Today, the good folks over at Awful Announcing released a ranking of local MLB broadcasts across the country.
The Rockies broadcast featuring Drew Goodman, George Frazier, and Jeff Huson came in just one spot away from dead last, ranking 29th, just ahead of the abysmal stylings of Hawk Harrelson and the Chicago White Sox crew.
I've made my feelings on the broadcast clear on several occasions. Here are a few excerpts I wrote here at Purple Row about a year ago.
"Too often the Rockies announcers (especially George Frazier and, to a lesser extent, Jeff Huson) will get into modes where they feel it is necessary to comment on everything. Not every moment of play-by-play needs analysis, and George often finds himself tumbling down sentences to nowhere, when really we could have just been listening to the sounds of the park.
Bats cracking, umpires roaring, crowds murmuring and the unmistakable sound of a a baseball meeting a glove are all more pleasant listening experiences than listening to someone talk who just feels like they are supposed to be talking."
To Speak or Not to Speak: C+
This is something I actually feel has switched a bit. I've noticed Frazier has been better this year (much to my surprise) and actually seems more on his game than at any time I can remember. His analysis seems to only come when analysis is needed and (maybe because the Rockies are a better team) seems to be more plugged into the game on the field rather than the tertiary stuff that often sends him spiraling off course.
Jeff Huson, on the other hand, has gotten worse in this area in my opinion. He seems to have a Pavlovian response to Drew Goodman finishing a sentence that screams, "Say something! Say something! Even is you just have to use a few more words to say EXACTLY what Goodman just said...for the love of God say something!!!"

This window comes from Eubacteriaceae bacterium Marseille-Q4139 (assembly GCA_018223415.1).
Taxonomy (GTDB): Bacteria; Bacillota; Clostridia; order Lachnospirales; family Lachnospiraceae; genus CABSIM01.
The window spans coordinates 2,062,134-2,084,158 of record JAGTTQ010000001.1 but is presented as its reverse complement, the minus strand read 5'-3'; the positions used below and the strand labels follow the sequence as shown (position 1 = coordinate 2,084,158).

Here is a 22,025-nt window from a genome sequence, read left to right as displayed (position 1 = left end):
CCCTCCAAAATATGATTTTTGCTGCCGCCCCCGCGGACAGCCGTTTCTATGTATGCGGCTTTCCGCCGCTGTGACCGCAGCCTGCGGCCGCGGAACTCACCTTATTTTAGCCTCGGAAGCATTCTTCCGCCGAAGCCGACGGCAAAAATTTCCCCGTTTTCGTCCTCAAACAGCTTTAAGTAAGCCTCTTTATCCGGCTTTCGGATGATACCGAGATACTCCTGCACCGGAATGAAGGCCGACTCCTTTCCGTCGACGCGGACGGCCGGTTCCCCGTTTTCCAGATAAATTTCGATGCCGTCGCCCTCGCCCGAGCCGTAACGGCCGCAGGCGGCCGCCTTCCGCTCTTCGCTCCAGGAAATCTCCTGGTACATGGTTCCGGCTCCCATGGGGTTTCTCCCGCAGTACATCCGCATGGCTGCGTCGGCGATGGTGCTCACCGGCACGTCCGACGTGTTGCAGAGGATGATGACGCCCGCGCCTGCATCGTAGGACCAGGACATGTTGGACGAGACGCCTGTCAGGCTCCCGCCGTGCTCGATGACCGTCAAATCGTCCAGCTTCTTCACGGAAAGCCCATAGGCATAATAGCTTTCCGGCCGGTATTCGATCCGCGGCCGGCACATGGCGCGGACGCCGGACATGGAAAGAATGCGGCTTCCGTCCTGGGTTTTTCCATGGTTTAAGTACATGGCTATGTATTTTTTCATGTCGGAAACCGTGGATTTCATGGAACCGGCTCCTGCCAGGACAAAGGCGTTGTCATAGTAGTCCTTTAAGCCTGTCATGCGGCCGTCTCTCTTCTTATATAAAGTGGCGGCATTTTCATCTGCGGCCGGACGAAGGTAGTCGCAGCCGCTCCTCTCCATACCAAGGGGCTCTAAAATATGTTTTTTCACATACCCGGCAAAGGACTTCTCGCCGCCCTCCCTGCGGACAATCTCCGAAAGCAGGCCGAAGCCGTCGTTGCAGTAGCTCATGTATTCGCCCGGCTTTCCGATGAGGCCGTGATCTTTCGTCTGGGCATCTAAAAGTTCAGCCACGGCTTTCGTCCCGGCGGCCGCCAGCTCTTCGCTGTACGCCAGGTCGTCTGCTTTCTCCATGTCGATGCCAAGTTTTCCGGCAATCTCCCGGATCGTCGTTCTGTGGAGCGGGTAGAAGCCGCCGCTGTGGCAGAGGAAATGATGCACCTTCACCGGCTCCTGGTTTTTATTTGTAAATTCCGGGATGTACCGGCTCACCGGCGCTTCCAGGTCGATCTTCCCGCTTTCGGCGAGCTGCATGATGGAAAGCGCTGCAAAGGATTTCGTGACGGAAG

When he does provide analysis, it's actually pretty decent. Huson knows the game well; when it comes to infield defense and base running, he can provide good insight and has been at a better rate this year, but as a smaller percentage of what he says because he feels the need to be constantly speaking.
In my initial article I ran a poll asking how the broadcast could improve and the overwhelming favorite response was "more silence."
I give the Rockies a C+ in dealing with this issue since last year. It has gotten better, but mostly in mild, barely noticeable ways.
"Our announcers have a tendency to be dismissive of the talents and abilities of other teams and players. With the obvious exception of the Ryan Brauns of the world, they oftentimes find themselves saying something like, "this guy can't hit Pomeranz's fastball!" Only to watch the next heater Drew throws go 400 feet.
It's kind of like that kid on your little-league team who wouldn't stop talking smack from the dugout, leaving everyone on the field to actually deliver. There is a fine line between rooting and being a PR (that's public relations in this context) guy like a press secretary spinning everything rather than searching for facts."
This is problematic for two reasons and has actually gotten worse.
1. It leads to inaccurate, sometimes blatantly false, information being disseminated to a wide audience.
2. It is positively infuriating when things don't go the Rockies way
On that first point, the single most important job of any broadcaster of any event should be getting all the facts straight and reporting them accurately to their audience. Now, I understand in this particular arena a certain dosage of homerism is to be expected and that this can even be a good thing.
However, I will not discount the role the ROOT broadcast has played in overselling this team over the last few seasons, which has led to the current overflow of vitriol often articulated as, "Yeah, you guys tell us they are gonna be awesome every year!"